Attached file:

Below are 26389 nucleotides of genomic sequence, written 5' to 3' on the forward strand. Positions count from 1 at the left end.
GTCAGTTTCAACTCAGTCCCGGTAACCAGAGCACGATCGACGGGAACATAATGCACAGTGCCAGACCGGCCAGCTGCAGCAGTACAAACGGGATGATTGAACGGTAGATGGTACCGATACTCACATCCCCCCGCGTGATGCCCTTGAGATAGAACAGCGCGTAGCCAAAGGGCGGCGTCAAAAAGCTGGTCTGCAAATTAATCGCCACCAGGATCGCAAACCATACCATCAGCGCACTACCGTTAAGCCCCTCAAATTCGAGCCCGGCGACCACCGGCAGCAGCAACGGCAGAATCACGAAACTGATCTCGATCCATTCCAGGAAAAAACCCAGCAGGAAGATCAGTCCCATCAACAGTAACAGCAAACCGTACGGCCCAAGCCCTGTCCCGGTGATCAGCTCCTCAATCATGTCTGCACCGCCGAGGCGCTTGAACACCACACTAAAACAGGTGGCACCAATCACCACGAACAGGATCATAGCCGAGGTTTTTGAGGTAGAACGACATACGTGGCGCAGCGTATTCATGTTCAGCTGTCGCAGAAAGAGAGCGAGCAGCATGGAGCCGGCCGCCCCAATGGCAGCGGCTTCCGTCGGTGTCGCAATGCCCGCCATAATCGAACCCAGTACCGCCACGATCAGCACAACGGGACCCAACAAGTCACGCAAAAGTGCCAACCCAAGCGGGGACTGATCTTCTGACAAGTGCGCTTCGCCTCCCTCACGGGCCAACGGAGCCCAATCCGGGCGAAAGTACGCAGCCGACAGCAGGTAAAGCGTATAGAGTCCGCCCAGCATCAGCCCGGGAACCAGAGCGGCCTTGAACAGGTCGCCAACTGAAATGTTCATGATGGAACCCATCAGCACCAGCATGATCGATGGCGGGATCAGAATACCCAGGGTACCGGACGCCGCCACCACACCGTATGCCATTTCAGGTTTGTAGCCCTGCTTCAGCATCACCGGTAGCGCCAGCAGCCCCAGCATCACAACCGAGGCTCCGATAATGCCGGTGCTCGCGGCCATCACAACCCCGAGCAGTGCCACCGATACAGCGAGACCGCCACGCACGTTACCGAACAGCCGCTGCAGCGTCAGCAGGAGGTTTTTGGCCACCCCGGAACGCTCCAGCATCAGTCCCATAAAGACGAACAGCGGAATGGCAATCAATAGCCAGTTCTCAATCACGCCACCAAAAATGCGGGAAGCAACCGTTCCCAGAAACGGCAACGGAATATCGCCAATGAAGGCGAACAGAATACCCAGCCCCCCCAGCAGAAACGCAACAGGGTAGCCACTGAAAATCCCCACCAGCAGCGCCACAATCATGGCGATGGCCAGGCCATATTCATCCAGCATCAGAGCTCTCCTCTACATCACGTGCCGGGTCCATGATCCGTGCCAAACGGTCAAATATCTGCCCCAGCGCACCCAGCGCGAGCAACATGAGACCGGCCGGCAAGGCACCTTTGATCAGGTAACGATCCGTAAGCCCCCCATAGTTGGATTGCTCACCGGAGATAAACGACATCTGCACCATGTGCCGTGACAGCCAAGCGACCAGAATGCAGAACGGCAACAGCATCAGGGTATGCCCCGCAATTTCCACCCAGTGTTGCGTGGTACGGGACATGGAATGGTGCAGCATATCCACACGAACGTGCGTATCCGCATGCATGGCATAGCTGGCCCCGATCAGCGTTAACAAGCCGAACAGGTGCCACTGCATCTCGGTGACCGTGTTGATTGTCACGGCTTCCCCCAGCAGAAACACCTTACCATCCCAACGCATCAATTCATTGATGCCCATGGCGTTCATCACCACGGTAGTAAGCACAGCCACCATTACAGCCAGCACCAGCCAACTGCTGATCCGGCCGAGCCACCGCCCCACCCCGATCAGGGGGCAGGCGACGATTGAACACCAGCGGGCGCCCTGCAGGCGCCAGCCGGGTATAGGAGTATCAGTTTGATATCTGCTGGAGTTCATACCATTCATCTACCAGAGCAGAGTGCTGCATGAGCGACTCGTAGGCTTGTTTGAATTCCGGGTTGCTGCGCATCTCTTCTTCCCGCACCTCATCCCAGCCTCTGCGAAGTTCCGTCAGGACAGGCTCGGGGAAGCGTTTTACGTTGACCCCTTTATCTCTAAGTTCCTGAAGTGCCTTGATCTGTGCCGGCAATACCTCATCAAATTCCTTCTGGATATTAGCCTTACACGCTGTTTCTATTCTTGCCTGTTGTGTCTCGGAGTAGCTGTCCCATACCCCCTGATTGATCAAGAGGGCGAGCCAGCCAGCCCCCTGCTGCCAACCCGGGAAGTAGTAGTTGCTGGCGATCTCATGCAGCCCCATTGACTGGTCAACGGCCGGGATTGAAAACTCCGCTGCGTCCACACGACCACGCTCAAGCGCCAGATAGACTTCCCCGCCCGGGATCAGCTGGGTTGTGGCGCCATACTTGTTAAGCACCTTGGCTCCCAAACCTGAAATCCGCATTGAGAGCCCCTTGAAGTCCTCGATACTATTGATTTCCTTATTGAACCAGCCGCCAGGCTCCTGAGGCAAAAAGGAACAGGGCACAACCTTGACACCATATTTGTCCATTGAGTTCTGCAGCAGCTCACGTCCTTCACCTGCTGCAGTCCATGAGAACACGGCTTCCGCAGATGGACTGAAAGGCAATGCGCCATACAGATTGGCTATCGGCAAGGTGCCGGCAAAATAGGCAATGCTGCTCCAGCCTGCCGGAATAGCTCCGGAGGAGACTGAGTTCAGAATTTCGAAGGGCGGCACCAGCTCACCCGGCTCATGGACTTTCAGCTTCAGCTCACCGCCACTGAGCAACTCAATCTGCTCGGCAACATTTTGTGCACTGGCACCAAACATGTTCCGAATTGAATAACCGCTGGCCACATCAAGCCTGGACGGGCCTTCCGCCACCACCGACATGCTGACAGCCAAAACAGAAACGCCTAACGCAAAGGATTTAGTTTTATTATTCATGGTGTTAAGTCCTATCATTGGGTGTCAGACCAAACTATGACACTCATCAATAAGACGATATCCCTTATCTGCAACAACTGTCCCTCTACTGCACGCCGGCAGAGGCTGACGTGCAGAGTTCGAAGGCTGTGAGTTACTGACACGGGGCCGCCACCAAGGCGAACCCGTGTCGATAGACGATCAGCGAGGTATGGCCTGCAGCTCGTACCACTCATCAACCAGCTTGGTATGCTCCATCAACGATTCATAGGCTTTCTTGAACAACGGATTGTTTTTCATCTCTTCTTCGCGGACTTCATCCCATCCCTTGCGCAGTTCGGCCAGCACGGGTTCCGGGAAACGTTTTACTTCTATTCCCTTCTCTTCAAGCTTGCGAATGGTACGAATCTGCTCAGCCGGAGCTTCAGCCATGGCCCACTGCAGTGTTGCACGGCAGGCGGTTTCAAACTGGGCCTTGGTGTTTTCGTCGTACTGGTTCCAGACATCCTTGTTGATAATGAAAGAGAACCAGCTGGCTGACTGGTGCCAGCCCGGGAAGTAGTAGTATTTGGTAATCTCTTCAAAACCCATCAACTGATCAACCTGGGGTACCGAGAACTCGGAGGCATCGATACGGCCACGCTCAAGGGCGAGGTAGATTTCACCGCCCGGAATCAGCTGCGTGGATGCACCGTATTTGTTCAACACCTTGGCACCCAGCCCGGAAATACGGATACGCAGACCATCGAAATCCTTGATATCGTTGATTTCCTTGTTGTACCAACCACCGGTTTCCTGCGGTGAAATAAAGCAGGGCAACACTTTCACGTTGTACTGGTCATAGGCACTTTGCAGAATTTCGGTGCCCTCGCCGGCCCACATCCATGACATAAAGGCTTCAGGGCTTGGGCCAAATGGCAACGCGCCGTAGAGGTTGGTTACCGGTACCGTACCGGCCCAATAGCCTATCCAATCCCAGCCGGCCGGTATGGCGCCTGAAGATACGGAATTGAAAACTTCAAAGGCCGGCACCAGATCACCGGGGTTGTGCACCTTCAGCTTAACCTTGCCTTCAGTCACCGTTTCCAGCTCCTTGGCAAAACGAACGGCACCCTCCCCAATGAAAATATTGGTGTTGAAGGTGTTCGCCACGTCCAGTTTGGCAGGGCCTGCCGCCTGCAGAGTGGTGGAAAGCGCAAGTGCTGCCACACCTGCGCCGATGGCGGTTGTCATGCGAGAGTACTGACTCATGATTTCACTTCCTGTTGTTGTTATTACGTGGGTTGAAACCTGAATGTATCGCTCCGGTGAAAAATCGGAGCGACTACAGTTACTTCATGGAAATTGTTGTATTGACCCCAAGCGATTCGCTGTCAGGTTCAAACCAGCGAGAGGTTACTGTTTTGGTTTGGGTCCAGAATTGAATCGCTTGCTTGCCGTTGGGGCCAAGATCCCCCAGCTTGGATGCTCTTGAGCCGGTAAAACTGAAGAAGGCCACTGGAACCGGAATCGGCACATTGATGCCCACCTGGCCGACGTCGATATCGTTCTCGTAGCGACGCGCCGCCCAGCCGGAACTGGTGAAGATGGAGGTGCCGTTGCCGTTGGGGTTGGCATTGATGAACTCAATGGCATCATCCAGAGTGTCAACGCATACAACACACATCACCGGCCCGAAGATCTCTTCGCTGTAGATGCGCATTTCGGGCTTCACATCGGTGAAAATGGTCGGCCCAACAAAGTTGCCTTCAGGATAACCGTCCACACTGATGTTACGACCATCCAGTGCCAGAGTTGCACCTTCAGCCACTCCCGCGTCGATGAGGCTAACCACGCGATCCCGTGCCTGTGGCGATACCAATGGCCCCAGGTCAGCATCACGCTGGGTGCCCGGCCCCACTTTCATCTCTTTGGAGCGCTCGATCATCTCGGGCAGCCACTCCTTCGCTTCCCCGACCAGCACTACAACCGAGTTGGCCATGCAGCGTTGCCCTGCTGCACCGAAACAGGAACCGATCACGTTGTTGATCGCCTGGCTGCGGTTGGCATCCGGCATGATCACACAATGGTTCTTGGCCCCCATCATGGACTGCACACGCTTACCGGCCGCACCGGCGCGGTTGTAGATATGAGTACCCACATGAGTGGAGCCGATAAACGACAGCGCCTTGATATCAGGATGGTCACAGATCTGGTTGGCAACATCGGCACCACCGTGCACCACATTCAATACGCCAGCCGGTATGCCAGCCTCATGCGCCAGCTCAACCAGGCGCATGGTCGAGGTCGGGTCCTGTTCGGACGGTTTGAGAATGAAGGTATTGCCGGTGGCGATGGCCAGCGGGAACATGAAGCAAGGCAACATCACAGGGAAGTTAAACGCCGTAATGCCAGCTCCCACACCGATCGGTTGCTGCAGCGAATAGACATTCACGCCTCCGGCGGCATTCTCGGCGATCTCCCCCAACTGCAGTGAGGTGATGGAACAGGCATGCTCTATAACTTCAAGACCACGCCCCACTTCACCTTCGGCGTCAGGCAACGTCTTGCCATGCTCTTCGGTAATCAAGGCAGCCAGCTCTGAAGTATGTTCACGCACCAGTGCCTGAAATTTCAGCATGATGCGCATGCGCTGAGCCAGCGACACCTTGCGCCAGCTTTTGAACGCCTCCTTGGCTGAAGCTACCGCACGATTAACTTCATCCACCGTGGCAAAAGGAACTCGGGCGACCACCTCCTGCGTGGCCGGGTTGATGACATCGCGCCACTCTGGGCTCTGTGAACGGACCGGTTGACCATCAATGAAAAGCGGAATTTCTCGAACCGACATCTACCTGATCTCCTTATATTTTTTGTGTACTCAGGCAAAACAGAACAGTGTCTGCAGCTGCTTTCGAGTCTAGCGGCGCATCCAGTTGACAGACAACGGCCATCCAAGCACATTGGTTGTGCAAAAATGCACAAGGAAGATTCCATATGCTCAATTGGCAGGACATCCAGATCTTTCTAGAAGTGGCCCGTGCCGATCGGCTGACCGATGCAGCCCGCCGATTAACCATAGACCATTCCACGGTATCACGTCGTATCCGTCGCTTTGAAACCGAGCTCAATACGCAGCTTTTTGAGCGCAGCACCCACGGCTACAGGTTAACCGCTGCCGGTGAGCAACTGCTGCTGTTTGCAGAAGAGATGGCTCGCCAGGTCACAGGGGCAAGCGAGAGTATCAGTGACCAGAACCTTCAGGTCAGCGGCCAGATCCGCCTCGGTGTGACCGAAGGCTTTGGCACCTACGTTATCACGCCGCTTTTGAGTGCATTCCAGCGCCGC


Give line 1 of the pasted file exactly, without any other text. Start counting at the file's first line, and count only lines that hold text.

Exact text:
Below are 26389 nucleotides of genomic sequence, written 5' to 3' on the forward strand. Positions count from 1 at the left end.